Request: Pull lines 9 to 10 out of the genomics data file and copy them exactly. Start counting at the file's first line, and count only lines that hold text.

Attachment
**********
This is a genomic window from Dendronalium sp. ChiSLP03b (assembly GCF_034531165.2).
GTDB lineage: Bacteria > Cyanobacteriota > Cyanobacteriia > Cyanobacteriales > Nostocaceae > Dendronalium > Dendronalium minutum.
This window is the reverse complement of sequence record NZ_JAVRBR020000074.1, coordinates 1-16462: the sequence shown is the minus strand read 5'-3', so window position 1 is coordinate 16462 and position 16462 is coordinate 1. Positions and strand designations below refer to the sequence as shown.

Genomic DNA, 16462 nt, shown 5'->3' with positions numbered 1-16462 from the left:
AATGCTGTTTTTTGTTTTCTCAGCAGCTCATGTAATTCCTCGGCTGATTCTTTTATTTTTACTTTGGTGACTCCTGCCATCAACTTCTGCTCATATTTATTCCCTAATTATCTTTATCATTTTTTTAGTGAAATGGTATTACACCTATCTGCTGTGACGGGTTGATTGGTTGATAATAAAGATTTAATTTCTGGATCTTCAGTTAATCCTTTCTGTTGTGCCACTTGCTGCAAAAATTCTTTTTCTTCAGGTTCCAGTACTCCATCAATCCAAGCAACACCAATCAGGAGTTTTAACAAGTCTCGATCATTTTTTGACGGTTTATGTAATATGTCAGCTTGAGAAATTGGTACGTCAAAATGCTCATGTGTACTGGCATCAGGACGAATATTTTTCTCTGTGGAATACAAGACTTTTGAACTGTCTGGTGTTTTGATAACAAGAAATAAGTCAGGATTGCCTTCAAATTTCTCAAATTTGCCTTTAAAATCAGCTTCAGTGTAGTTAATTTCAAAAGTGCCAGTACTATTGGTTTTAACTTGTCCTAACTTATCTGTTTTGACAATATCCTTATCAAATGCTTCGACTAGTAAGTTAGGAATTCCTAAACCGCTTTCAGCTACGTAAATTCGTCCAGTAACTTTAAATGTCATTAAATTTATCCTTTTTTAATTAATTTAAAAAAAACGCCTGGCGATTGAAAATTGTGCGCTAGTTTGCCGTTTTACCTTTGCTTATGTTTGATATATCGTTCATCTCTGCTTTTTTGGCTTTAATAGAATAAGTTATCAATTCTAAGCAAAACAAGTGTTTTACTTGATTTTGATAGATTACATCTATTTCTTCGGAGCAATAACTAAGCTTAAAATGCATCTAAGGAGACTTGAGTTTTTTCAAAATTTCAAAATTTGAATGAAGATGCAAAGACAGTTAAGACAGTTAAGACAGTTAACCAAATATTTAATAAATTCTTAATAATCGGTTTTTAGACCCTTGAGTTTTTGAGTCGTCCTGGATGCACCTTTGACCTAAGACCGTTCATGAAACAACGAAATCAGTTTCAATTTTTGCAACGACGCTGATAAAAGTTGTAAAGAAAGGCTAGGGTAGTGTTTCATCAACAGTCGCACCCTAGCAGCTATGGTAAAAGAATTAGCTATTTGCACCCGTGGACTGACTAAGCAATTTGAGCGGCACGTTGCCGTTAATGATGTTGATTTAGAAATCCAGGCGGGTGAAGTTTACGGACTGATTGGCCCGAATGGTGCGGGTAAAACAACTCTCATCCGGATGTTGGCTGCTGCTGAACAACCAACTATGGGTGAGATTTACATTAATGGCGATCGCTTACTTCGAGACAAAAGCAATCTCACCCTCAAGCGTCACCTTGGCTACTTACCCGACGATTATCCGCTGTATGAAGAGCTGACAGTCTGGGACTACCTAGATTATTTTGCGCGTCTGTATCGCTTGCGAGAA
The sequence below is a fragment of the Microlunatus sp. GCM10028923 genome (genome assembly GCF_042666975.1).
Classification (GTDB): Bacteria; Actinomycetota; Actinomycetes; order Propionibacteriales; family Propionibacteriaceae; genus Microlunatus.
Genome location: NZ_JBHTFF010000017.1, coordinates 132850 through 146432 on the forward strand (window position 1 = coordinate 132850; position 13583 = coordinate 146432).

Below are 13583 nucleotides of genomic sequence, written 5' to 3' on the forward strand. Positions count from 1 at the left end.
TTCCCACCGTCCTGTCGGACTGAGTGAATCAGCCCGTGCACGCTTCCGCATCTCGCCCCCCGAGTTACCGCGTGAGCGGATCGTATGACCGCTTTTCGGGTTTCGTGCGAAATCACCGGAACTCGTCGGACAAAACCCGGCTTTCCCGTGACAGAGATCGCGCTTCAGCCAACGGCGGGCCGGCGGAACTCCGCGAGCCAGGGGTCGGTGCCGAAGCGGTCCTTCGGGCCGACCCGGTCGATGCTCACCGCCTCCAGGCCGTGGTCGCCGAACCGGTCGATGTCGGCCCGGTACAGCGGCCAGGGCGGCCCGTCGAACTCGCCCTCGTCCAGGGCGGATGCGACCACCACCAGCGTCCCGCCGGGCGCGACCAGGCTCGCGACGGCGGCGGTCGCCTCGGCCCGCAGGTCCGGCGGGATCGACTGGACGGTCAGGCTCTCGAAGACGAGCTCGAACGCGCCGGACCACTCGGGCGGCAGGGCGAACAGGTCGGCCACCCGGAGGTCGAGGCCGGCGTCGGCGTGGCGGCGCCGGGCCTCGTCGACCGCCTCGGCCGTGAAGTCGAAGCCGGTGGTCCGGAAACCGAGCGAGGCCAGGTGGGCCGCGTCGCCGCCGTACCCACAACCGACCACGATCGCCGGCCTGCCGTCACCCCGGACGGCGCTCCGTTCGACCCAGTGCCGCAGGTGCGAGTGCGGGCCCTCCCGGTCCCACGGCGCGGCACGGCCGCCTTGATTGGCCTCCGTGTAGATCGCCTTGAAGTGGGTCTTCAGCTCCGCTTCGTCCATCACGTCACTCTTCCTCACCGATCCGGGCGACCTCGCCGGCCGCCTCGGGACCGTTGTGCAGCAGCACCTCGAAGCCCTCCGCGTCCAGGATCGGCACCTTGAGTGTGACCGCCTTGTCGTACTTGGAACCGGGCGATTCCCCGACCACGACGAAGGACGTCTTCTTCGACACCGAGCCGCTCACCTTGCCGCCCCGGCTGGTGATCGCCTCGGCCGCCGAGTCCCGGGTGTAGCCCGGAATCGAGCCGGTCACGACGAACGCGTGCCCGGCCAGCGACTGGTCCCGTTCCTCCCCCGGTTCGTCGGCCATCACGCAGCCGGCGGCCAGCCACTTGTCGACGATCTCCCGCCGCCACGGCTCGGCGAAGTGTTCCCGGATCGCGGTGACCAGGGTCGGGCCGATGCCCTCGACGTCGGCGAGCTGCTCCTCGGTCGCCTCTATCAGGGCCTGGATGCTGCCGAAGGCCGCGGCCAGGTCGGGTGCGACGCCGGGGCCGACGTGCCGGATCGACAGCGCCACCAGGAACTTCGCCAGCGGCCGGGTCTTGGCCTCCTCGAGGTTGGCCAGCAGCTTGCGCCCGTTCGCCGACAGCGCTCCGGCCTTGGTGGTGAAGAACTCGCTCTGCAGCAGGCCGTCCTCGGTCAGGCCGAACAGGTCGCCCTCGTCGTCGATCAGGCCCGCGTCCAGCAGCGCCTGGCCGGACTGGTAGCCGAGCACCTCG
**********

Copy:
Below are 13583 nucleotides of genomic sequence, written 5' to 3' on the forward strand. Positions count from 1 at the left end.
TTCCCACCGTCCTGTCGGACTGAGTGAATCAGCCCGTGCACGCTTCCGCATCTCGCCCCCCGAGTTACCGCGTGAGCGGATCGTATGACCGCTTTTCGGGTTTCGTGCGAAATCACCGGAACTCGTCGGACAAAACCCGGCTTTCCCGTGACAGAGATCGCGCTTCAGCCAACGGCGGGCCGGCGGAACTCCGCGAGCCAGGGGTCGGTGCCGAAGCGGTCCTTCGGGCCGACCCGGTCGATGCTCACCGCCTCCAGGCCGTGGTCGCCGAACCGGTCGATGTCGGCCCGGTACAGCGGCCAGGGCGGCCCGTCGAACTCGCCCTCGTCCAGGGCGGATGCGACCACCACCAGCGTCCCGCCGGGCGCGACCAGGCTCGCGACGGCGGCGGTCGCCTCGGCCCGCAGGTCCGGCGGGATCGACTGGACGGTCAGGCTCTCGAAGACGAGCTCGAACGCGCCGGACCACTCGGGCGGCAGGGCGAACAGGTCGGCCACCCGGAGGTCGAGGCCGGCGTCGGCGTGGCGGCGCCGGGCCTCGTCGACCGCCTCGGCCGTGAAGTCGAAGCCGGTGGTCCGGAAACCGAGCGAGGCCAGGTGGGCCGCGTCGCCGCCGTACCCACAACCGACCACGATCGCCGGCCTGCCGTCACCCCGGACGGCGCTCCGTTCGACCCAGTGCCGCAGGTGCGAGTGCGGGCCCTCCCGGTCCCACGGCGCGGCACGGCCGCCTTGATTGGCCTCCGTGTAGATCGCCTTGAAGTGGGTCTTCAGCTCCGCTTCGTCCATCACGTCACTCTTCCTCACCGATCCGGGCGACCTCGCCGGCCGCCTCGGGACCGTTGTGCAGCAGCACCTCGAAGCCCTCCGCGTCCAGGATCGGCACCTTGAGTGTGACCGCCTTGTCGTACTTGGAACCGGGCGATTCCCCGACCACGACGAAGGACGTCTTCTTCGACACCGAGCCGCTCACCTTGCCGCCCCGGCTGGTGATCGCCTCGGCCGCCGAGTCCCGGGTGTAGCCCGGAATCGAGCCGGTCACGACGAACGCGTGCCCGGCCAGCGACTGGTCCCGTTCCTCCCCCGGTTCGTCGGCCATCACGCAGCCGGCGGCCAGCCACTTGTCGACGATCTCCCGCCGCCACGGCTCGGCGAAGTGTTCCCGGATCGCGGTGACCAGGGTCGGGCCGATGCCCTCGACGTCGGCGAGCTGCTCCTCGGTCGCCTCTATCAGGGCCTGGATGCTGCCGAAGGCCGCGGCCAGGTCGGGTGCGACGCCGGGGCCGACGTGCCGGATCGACAGCGCCACCAGGAACTTCGCCAGCGGCCGGGTCTTGGCCTCCTCGAGGTTGGCCAGCAGCTTGCGCCCGTTCGCCGACAGCGCTCCGGCCTTGGTGGTGAAGAACTCGCTCTGCAGCAGGCCGTCCTCGGTCAGGCCGAACAGGTCGCCCTCGTCGTCGATCAGGCCCGCGTCCAGCAGCGCCTGGCCGGACTGGTAGCCGAGCACCTCG